Thursday, April 05, 2007

New Term, New Tensions

Despite missing the first night of class so I could be part of at least one seder this year, my term is off to a rolling start. I have nearly 30 students in my class, pretty evenly divided between Russian speakers (who are mostly ethnic Turks) and Spanish speakers (from Mexico,Guatemala, and Honduras). They're a bright and lively bunch and it should be a great term.

There's just one problem. I'm already seeing the beginnings of tension between the kids from each group. We've had fights before, so I am hyper-sensitive to any kind of bad vibes and tonight there was a bit of trouble. My students were working on an activity which required them to move around the room and speak with a variety of students. A couple of Mexican boys were chatting with a Turkish girl whose brother (also in the class) was not all happy and began to yell at them to leave her alone. Feeling (rightly) that they'd done nothing wrong, the Mexican boys wanted to continue the conversation and the girl in question seemed to be more embarrassed by her brother's outburst than by the other boys' attention. The room became charged with energy and I placed myself in between the boys to try and defuse the tension. Eventually everyone settled down but I found it very frustrating because I can't speak Russian well enough to help mediate things like this.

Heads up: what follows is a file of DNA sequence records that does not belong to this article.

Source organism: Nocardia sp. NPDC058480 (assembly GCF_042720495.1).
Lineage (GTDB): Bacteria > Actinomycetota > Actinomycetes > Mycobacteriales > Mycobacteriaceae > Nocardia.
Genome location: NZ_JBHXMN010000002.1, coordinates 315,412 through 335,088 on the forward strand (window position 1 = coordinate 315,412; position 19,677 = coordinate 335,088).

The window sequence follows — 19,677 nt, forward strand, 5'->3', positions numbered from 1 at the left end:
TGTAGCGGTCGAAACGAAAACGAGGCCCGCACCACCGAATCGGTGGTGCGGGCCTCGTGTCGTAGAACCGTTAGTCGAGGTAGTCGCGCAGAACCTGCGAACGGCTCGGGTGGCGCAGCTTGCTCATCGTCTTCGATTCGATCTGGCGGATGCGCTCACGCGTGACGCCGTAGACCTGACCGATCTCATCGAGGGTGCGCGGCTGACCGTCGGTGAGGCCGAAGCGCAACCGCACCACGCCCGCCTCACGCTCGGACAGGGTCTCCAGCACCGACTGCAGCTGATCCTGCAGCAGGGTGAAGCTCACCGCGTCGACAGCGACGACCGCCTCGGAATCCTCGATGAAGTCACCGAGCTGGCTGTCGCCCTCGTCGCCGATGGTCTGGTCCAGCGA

This isn't the first time there's been inter-ethnic tension and the fights have always involved a girl. I expect my students to regularly work with one another in mixed gender and mixed ethnicity groups. It forces them to use English and gives them experience in a multicultural environment which is new to many of them. The "don't talk to my sister" attitude drives me crazy. The girls don't need protecting.

As newcomers to the US with minimal English skills and no real power that these students have far more in common than they realize. Nothing is gained by this silly posturing and there's much to lose. Our current policy is that anyone caught fighting is expelled. Period. They're just teenagers but one of the lessons they most need to learn is to think past the next 10 seconds. They need to learn enough self-control to back down and focus on their education. Now, if only I could say that in a language they all understood.